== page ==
The Endurance of Form
February 22 – March 22, 2014
William Campbell Contemporary Art
4935 Byers Ave.
Ft. Worth, Texas 76107
Saturday, February 22
6:00 – 8:00 pm
Liminal— 1. of or relating to a sensory threshold 2. barely perceptible 3. of, relating to, or being an intermediate state, phase, or condition: in-between, transitional, in the liminal state between life and death.
— Webster’s Dictionary
There is a deep beauty that resides
inside of the indeterminate, the saturated
chroma, the light that radiates out into the life.
A life where everything is what it is, and
nothing is what it seems. Where color,
energy, light and form merge into one. That
is where I do my work.
— James Marshall
For nearly two decades James Mashall has explored what he calls “The Liminal Object,” fueled by minimalist aesthetics and the potential for an ordinary object to shift dimensions and space. Now he feels that this road is coming to an end. Marshall has had an intense period of working within limited parameters and putting them through the process of constant refinement and reduction.
What is interesting is at the end he is invoking the beginning. Marshall began the series with the idea that he would work only with black surfaces. There was no interest in the sculpture until he began to move more into lusciously-colored (mainly monochromatic and primary) glazes. At that point the work took off and his career has been successful. His works from this series are included in over 250 public and private collections nationally and internationally and he has been widely published in books, magazines and newspaper articles.
But now as he prepares to shift into a new landscape he decided that his last shows will be all black. Is it a funeral dress for the end of a series? Not really, “I just wanted to go back to the original concept,” he says, “and if they sell great if they don’t great. This what they need to be.” The result has been powerful and totally transformative, even though the forms are similar to previous work.
The major shift was on the surface: two matte glazes, a dense black and a pewter or gunmetal black, each occupying an area within the piece. Shift one’s attention to the red piece above (his only color work on his current exhibition) and one sees how the gloss surface softens the edge of his work, there is a haze or halo that surrounds the sculpture’s silhouette. The edge has no precise snap to it.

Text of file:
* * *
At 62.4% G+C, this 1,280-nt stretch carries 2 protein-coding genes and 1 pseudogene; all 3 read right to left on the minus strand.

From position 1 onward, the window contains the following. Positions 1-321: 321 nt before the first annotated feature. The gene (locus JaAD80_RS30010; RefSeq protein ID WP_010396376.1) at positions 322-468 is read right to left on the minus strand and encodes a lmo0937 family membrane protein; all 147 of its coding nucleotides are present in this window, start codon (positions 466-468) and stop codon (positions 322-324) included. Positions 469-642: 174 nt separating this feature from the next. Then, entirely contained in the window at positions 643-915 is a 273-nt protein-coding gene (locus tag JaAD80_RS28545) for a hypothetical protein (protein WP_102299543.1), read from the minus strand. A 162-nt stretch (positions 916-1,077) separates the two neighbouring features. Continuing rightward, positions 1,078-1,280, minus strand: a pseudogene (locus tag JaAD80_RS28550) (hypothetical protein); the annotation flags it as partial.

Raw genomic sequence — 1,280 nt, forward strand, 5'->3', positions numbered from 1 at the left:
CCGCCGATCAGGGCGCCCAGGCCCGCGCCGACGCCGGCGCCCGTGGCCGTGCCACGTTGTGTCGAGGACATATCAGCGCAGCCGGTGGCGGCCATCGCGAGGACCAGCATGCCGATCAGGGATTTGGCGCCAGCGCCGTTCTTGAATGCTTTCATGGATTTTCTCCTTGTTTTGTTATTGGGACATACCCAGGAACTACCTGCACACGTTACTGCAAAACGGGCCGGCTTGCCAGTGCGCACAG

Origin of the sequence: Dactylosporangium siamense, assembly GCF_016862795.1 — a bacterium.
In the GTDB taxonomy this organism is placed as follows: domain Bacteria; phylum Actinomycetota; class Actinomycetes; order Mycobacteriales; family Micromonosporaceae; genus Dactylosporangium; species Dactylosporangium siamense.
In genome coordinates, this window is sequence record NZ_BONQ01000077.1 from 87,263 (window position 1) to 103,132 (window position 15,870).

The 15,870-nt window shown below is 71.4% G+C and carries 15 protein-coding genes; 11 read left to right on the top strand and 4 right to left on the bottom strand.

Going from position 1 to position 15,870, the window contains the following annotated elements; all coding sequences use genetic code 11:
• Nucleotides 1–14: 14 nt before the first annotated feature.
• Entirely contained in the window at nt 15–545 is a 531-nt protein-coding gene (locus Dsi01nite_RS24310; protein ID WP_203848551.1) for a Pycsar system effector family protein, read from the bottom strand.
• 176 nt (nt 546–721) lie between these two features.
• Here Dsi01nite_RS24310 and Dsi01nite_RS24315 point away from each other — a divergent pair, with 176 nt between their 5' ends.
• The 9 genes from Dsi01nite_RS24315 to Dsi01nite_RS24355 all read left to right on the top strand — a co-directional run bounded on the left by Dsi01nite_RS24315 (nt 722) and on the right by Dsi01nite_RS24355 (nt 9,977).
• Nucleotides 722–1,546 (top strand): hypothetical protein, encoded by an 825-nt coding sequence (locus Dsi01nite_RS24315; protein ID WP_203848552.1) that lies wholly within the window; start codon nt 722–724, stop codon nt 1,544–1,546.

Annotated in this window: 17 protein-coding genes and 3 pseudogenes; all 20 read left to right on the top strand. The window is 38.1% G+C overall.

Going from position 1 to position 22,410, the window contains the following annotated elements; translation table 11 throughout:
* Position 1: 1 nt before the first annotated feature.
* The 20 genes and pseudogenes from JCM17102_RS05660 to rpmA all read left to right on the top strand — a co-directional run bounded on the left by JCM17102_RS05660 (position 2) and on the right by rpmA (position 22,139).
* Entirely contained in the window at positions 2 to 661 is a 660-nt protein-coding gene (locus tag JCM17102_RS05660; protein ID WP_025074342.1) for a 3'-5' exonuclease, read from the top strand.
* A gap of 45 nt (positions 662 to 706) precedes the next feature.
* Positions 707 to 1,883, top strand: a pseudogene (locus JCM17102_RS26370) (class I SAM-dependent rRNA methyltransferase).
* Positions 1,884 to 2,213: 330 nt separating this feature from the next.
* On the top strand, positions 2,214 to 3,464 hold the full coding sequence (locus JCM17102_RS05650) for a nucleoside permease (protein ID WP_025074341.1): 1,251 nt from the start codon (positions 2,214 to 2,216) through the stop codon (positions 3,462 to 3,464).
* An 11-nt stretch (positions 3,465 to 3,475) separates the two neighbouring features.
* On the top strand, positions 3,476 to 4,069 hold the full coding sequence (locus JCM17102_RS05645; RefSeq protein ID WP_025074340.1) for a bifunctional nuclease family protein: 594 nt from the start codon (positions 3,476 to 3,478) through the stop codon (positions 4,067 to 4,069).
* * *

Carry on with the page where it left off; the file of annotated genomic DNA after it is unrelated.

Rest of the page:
On the black series that line becomes sharp, crisp, emphatic and roots the sculpture in space. The play of line in the sculpture is important because his works are just this side of being two dimensional, flat sides and a very shallow area of interior volume so the impact of frontality is a key factor.
The two black glazes, slightly different in character, divide the form into two zones. (With the colored monochromatic works it is a single form.) One has the feeling of two forms that have been deliberately married. For for the viewer this simple device has doubled if not quadrupled the aesthetic complexity of the sculpture. A push-pull tension now grows between the two black glazed areas.
There is even more intrigue at the line where the glazes meet; a glow emerges as they touch each other. This is at its most exaggerated when they meet at an actual join in the form. It resembles a soldering line on a pewter vessel. In turn, it makes the material identity ambiguous, metal or clay? It has characteristics of both.
This is Marshall’s best body of work to date and if he does end his series now (one cannot always trust artists’ pronouncements) he will be ending a journey at its highest point. The work has new sculptural authority.
Marshall’s education in the ceramic arts began with a pottery apprenticeship in Guatemala while living with the Quiche, a Mayan Native American tribe during his service in the Peace Corps. He received his MFA in 1979 from the University of Michigan, Ann Arbor where he studied with John Stevenson and Rudolph Arnheim, author of Art and Visual Perception.
Marshall’s teaching experience includes the University of Michigan, Ann Arbor; the Rochester Institute of Technology, Rochester, New York; Bloomsburg University, Bloomsburg, PA.; University of Wyoming, Laramie, WY and he is currently Head of Ceramics at Santa Fe Community College. His gallery representation includes Winterowd Fine Art, Santa Fe, New Mexico; Wiliam Havu Gallery, Denver Colorado; William Campbell Contemporary Art, Ft. Worth, TX; Aberson Projects, Tulsa, OK and Bentley Galleries, Scottsdale, AZ.
Garth Clark is the Chief Editor of CFile.
Above image: James Marshall, RED #387, 2014, glazed ceramic 33″H x 37″W x 6.5″D